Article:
“Whenever we discussed any subject related to her product line, she would get defensive. She would interrupt the speaker by jumping on his words, then take control of the discussion. On several occasions I had to retake control of the team from Barbara and refocus the discussion on the subject of the previous speaker,” Joe told me.

Carole represented another kind of problem. Usually so outspoken, she was silent during many of the discussions “She was uncomfortable confronting the political issue involved – Jeb Thomas’s lack of support for the team’s mission,” Joe observed.

He found he had to ask her very specific questions to get her to participate in the group. Dwayne, on the other hand, was very outspoken, and Joe found that he had to wait until the product manager paused for breath, then ask for another member’s opinion on the issue.

“Maria, a marketing manager, wasn’t like Barbara or Carole or Dwayne,” Joe continued. “Whereas the rest of the team, despite the political ramifications, wanted to do a good job, Maria just wanted to get the whole thing over with.

We would be barely into a subject, when she would call for a vote, insisting that any further discussion was unnecessary.” Joe would then ask Maria to state the issue on which she wanted to vote.

He would next ask team members if they agreed with her conclusion that they had reached the point of making a decision or whether more discussion was called for.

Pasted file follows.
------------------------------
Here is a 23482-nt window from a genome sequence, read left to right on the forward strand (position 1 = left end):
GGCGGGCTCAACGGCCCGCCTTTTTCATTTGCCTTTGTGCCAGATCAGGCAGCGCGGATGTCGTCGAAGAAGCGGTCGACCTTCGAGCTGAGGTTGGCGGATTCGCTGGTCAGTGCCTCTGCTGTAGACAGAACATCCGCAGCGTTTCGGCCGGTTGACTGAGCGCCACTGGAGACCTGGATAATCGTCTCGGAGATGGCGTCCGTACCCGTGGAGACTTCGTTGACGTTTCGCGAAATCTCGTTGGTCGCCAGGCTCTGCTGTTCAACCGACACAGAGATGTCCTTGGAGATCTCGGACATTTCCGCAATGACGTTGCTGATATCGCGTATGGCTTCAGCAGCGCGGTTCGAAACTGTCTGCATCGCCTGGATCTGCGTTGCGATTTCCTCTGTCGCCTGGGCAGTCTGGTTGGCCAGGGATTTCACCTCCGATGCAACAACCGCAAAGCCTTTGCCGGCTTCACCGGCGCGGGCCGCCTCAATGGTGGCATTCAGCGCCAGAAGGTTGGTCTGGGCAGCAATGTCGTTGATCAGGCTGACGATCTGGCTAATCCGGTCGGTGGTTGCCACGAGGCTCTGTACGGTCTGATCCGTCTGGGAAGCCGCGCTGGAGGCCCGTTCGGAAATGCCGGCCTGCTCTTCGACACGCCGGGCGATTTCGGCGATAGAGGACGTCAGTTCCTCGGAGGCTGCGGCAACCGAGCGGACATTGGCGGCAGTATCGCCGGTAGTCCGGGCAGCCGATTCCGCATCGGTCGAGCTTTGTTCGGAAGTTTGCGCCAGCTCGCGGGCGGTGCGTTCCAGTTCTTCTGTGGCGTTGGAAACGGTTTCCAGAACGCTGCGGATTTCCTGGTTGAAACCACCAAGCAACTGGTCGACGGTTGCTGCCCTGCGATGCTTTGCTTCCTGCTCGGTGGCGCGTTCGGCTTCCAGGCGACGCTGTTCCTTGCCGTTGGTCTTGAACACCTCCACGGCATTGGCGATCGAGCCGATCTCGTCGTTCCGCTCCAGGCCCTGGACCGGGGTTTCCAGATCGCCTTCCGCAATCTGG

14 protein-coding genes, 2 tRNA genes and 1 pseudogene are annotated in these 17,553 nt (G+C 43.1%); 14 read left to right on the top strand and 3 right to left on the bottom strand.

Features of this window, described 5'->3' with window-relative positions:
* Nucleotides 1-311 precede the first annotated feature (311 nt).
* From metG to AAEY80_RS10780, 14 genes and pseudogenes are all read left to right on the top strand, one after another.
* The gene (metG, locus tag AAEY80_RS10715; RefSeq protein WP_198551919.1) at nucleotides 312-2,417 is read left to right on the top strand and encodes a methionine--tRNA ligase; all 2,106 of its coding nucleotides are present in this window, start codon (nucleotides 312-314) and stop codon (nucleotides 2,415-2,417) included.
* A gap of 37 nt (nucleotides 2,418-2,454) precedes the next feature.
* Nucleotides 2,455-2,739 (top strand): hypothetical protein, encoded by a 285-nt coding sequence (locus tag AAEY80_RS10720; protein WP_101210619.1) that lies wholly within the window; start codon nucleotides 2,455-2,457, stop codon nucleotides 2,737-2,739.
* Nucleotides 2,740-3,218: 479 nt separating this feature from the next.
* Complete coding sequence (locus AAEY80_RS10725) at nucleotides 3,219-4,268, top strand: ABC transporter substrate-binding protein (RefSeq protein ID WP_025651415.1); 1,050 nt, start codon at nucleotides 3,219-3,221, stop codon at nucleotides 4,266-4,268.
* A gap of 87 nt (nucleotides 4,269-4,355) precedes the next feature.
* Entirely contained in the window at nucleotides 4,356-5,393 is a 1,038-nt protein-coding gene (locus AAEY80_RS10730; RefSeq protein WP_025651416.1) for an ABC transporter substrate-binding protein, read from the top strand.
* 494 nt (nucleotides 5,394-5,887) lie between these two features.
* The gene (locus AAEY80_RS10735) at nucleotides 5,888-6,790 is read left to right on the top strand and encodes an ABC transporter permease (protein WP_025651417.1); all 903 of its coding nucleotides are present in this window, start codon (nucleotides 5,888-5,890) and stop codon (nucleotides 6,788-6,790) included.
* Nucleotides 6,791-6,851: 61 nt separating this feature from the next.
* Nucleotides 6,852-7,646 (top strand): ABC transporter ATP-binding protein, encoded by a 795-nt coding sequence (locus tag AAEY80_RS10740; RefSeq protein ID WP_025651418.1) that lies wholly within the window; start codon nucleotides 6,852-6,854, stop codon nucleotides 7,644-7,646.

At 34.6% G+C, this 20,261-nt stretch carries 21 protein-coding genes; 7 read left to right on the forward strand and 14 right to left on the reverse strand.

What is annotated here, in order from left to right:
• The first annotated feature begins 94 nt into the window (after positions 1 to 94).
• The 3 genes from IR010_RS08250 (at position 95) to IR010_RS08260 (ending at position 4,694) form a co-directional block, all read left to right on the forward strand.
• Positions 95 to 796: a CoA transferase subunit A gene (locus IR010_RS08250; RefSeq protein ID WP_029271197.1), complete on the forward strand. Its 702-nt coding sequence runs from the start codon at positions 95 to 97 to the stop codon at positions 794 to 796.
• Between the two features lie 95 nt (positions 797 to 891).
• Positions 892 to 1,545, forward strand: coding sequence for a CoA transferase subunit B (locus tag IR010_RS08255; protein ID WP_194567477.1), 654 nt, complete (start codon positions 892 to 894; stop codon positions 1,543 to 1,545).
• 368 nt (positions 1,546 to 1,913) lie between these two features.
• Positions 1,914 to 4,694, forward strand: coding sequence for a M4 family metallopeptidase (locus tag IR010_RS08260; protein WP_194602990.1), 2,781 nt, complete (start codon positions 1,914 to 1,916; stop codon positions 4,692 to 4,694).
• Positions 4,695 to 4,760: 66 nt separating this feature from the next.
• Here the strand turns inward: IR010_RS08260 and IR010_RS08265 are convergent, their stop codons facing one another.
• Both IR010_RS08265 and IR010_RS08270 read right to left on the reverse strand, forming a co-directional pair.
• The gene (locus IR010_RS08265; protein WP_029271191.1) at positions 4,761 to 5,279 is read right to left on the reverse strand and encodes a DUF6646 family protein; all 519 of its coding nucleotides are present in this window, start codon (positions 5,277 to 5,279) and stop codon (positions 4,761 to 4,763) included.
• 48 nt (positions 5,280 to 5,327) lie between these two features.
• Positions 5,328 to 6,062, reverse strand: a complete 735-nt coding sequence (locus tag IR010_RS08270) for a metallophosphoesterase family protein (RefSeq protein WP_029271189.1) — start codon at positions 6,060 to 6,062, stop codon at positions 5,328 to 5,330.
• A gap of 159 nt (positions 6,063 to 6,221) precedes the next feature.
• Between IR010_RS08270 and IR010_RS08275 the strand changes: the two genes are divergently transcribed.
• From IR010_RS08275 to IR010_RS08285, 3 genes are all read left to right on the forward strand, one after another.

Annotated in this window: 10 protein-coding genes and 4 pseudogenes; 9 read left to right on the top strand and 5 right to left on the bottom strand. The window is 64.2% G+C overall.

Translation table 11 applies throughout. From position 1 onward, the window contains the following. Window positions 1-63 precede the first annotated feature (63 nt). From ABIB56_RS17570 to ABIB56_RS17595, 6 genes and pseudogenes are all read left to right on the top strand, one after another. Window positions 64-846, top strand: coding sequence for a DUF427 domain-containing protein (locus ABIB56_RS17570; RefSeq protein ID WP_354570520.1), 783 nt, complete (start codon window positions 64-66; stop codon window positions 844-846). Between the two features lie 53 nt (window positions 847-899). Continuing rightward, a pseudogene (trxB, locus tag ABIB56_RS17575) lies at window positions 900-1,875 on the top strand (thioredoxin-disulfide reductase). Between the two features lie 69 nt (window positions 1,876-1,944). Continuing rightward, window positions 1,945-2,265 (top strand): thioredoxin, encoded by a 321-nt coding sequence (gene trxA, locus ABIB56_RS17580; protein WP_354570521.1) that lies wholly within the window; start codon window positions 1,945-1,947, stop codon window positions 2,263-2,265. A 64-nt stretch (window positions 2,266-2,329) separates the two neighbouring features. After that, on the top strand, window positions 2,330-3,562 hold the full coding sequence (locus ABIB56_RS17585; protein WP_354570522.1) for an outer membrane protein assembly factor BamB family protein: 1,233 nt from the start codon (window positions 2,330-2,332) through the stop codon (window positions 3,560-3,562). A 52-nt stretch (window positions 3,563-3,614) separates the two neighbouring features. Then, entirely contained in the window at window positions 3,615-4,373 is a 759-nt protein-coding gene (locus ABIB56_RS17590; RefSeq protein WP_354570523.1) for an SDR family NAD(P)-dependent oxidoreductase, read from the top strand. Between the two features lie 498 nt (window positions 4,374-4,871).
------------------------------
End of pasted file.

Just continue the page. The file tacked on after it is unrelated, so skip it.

The team had numerous heated discussions, but Joe was able to facilitate the discussion, and ultimately the group came up with a six-step program to submit to the board that included a customer-focused campaign in local newspapers in target areas where image problems existed.

Ten Strategies for Successful Meetings

During the course of the team meetings, Joe utilized ten strategies that he said helped him get through a tough six months. He would:

Ask for feelings or opinions. Except for Carole, Joe didn’t have a problem drawing people out, but he did find that asking questions like the following encouraged further discussion: “What brings you to conclude …?” (which demanded that Barbara verbalize many emotional responses to what was being said); “What prompts your suggestion to …?” (which got Maria to verbalize some of her reasons for calling for a vote); and “What are some other ways you think we could …?” (which enabled others besides Dwayne to speak).